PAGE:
Michael S. McPherson served as President of the Spencer Foundation for fourteen years before retiring in 2017. Earlier he was President of Macalester College in St. Paul, Minnesota for seven years. He is a nationally known economist whose expertise focuses on the interplay between education and economics. McPherson, who is co-author and editor of several books, including Lesson Plan: An Agenda for Change in American Higher Education, Crossing the Finish Line: Completing College at America’s Public Universities, The Student Aid Game, and Economic Analysis, Moral Philosophy, and Public Policy. McPherson was founding co-editor of the journal Economics and Philosophy. He is currently a Senior Research Fellow at the Mellon Foundation and a non-resident Fellow at the Urban Institute. McPherson was Co-Chair of the Commission on the Future of Undergraduate Education of the American Academy of Arts and Sciences, November 2018. 

Paula McAvoy

Paula McAvoy is an assistant professor of social studies education at North Carolina State University. Her research interests include democratic education, cultural and religious accommodations, and the ethics of teaching about politics. Some of this work has been published in Educational Theory and Theory and Research in Education, and Curriculum Inquiry. She is the co-author, with Diana Hess, of the book, The Political Classroom: Evidence and Ethics in Democratic Education (2015, Routledge Press), which won the 2016 Outstanding Book Award for the American Educational Research Association and the 2017 Grawemeyer Award for Education. She is currently working with Lauren Gatti (University of Nebraska—Lincoln) on the book, Just Teacher: Taking the Ethical Longview in the Profession of Teaching (Teachers College Press). Since completing her doctorate in 2010 from UW–Madison’s Department of Education Policy Studies, she has worked as an assistant professor at Illinois State University, an associate program officer at the Spencer Foundation, and the Program Director for the Center for Ethics and Education at the University of Wisconsin–Madison. She is the lead developer of The Discussion Project, a professional development program housed in the School of Education at UW–Madison that aims to improve discussion in the college classroom.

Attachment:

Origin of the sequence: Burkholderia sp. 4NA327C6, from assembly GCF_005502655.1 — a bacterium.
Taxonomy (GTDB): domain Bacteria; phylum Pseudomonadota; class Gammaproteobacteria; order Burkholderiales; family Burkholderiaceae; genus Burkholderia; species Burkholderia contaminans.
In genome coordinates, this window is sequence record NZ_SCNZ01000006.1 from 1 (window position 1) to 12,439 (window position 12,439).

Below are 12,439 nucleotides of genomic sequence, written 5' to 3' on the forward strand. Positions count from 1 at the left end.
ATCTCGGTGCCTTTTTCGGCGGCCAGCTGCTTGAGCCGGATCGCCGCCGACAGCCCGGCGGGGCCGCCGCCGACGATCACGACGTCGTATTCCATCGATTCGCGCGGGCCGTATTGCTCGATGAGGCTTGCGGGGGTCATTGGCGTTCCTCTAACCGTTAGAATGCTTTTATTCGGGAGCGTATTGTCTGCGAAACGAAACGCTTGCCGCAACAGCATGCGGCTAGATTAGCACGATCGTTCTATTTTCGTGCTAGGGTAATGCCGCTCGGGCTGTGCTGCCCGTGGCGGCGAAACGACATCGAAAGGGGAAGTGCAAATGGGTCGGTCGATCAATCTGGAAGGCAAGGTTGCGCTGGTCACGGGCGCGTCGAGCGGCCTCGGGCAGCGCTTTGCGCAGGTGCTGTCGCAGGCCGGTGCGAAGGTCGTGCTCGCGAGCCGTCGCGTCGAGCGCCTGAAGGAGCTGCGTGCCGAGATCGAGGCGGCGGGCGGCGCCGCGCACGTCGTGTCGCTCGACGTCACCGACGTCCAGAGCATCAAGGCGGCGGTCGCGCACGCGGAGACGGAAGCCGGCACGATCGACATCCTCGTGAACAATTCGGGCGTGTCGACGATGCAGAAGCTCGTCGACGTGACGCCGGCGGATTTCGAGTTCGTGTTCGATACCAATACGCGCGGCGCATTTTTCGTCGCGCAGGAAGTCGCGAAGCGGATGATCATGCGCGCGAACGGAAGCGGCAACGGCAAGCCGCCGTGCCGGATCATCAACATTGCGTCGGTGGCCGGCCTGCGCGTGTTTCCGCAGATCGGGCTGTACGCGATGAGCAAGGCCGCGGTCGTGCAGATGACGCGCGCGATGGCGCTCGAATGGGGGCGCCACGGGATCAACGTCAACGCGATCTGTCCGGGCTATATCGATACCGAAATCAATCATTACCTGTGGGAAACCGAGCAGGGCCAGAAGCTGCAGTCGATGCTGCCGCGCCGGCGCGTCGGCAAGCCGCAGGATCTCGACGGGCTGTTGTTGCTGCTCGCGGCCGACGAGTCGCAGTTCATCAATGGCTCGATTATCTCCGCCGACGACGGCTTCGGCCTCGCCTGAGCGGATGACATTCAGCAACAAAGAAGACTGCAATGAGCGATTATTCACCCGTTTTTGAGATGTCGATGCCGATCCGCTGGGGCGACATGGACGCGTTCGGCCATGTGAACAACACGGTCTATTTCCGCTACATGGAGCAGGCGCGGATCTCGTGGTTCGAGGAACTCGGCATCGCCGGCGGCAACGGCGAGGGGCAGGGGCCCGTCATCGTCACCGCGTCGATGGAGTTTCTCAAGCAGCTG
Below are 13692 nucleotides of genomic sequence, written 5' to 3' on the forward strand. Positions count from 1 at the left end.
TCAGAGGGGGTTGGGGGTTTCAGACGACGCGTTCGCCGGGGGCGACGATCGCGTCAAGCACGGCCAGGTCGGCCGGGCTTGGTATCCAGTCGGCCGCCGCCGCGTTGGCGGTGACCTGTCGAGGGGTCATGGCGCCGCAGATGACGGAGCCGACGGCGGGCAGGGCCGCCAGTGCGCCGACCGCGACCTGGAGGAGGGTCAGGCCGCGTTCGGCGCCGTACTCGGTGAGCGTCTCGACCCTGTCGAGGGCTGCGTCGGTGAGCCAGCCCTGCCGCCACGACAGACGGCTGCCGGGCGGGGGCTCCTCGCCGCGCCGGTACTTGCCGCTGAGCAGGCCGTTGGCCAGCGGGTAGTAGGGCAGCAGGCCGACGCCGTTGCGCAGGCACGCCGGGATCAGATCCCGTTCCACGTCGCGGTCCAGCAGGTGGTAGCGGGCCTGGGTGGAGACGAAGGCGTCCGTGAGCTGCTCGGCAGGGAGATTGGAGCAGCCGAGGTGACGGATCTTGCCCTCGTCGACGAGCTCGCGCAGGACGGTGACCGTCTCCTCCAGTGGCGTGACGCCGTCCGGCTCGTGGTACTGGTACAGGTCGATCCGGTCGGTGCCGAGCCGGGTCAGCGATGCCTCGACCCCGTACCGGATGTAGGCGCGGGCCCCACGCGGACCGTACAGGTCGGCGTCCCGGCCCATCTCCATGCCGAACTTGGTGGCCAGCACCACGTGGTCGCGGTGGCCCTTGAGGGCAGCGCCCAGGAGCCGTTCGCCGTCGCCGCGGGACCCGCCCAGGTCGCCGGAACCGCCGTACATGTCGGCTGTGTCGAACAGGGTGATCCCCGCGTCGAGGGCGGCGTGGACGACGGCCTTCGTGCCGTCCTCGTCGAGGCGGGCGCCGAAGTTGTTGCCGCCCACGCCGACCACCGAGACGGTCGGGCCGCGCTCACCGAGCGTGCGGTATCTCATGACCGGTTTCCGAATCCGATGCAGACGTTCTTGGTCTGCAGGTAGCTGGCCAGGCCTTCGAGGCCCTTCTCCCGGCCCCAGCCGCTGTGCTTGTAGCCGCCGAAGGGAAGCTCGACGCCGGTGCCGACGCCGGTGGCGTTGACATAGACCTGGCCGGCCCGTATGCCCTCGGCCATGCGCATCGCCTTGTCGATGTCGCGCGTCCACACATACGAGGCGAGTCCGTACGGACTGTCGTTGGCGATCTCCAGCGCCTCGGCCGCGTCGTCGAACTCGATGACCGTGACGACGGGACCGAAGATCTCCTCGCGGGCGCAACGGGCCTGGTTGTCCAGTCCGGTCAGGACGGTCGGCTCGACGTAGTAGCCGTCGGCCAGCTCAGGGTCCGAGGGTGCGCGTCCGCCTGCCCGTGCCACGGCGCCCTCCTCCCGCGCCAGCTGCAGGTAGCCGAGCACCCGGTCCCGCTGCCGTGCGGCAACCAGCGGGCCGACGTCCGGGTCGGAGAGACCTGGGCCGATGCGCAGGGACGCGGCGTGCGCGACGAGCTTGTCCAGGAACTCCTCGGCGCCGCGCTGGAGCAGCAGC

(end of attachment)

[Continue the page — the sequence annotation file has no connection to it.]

Jennifer M. Morton